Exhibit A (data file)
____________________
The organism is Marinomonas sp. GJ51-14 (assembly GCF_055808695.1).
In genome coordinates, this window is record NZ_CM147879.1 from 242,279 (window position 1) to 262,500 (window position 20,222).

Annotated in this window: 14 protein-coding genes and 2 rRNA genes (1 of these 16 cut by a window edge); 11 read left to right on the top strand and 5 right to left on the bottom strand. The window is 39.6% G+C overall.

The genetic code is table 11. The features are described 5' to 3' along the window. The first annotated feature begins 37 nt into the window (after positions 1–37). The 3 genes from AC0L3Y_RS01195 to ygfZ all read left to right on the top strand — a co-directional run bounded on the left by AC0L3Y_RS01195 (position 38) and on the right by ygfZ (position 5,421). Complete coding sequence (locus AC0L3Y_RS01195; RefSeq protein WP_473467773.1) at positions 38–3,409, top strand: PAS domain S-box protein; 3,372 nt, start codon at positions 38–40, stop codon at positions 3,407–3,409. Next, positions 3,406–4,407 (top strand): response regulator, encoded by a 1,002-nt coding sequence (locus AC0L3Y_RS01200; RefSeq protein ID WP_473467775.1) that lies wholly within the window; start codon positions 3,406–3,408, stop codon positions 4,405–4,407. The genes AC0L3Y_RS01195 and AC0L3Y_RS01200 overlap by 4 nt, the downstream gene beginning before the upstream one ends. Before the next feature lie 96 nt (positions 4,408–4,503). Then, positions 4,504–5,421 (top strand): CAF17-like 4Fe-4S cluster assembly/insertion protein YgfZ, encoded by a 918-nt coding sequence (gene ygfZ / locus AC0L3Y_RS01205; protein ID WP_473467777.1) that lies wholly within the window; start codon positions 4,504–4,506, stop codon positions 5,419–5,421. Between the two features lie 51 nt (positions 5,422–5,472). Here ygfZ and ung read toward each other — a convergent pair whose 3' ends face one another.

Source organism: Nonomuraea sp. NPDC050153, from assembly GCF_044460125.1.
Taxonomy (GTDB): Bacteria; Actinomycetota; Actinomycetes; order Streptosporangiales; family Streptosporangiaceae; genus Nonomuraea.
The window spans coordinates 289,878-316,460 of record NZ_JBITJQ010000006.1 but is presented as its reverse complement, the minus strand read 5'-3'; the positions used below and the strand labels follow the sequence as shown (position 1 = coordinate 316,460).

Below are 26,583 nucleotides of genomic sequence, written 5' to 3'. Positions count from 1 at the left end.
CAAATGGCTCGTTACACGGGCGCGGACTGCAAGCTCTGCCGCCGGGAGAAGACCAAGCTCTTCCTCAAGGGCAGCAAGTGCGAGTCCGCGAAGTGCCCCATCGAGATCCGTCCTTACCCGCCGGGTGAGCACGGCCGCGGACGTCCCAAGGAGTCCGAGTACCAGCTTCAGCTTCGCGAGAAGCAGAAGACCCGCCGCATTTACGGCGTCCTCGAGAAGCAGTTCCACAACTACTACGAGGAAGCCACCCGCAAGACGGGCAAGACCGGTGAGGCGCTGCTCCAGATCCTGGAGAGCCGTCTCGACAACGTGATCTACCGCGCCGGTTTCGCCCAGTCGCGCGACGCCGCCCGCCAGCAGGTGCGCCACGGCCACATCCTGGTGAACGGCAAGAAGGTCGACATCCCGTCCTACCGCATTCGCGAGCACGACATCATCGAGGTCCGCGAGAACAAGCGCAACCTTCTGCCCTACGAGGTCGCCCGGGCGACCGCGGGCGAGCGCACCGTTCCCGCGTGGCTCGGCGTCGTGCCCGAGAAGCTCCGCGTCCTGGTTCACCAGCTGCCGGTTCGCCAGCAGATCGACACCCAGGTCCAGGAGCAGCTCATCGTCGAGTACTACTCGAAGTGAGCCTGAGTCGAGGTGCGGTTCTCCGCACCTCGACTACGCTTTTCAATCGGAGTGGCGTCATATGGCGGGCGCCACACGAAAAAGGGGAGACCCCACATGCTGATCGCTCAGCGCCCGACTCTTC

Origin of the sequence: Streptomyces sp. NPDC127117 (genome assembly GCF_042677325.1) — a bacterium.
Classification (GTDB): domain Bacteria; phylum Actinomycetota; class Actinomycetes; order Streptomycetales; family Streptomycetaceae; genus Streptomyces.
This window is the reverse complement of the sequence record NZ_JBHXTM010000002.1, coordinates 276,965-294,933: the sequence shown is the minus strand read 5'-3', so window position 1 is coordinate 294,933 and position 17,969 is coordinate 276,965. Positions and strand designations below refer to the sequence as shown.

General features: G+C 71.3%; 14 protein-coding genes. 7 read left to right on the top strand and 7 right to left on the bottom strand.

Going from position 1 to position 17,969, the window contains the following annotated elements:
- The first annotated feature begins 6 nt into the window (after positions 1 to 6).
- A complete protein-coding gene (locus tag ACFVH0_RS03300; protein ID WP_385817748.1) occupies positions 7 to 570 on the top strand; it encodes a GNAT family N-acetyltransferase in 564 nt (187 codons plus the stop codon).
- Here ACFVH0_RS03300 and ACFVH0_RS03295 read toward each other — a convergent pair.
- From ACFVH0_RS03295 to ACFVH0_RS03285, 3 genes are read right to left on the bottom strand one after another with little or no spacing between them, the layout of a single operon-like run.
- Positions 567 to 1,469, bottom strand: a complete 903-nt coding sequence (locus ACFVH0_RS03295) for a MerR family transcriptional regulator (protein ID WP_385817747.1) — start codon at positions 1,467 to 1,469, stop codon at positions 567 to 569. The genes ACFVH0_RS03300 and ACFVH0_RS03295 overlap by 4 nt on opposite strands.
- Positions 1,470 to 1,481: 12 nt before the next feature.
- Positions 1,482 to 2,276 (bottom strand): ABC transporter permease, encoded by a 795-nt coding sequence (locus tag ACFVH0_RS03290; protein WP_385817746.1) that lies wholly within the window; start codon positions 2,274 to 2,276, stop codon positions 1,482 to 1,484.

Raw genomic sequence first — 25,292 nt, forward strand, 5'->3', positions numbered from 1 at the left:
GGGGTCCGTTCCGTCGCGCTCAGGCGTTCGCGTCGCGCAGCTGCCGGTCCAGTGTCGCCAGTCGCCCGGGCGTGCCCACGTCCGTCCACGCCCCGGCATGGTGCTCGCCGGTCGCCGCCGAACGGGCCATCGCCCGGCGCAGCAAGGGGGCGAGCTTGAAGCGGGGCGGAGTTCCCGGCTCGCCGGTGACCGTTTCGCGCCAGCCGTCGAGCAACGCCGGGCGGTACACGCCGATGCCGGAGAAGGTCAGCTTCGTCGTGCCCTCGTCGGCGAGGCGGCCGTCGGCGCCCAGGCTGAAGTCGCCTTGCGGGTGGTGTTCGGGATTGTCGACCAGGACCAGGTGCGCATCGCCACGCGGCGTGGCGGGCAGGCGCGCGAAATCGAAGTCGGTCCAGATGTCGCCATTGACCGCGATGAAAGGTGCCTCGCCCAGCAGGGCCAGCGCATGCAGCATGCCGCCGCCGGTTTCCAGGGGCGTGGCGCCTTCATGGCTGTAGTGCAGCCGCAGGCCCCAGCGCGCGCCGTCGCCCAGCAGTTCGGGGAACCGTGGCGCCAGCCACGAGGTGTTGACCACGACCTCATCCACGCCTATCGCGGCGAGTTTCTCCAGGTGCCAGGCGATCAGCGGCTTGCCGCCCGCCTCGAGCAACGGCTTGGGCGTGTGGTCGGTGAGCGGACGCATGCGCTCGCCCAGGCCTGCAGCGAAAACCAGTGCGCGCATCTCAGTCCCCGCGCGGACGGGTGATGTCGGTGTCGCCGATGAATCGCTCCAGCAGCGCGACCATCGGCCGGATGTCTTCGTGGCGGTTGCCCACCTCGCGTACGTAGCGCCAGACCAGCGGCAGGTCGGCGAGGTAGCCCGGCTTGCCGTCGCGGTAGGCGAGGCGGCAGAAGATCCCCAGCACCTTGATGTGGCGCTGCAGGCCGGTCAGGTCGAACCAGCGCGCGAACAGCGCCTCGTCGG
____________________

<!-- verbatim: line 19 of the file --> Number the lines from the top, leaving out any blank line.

- Positions 567 to 1,469, bottom strand: a complete 903-nt coding sequence (locus ACFVH0_RS03295) for a MerR family transcriptional regulator (protein ID WP_385817747.1) — start codon at positions 1,467 to 1,469, stop codon at positions 567 to 569. The genes ACFVH0_RS03300 and ACFVH0_RS03295 overlap by 4 nt on opposite strands.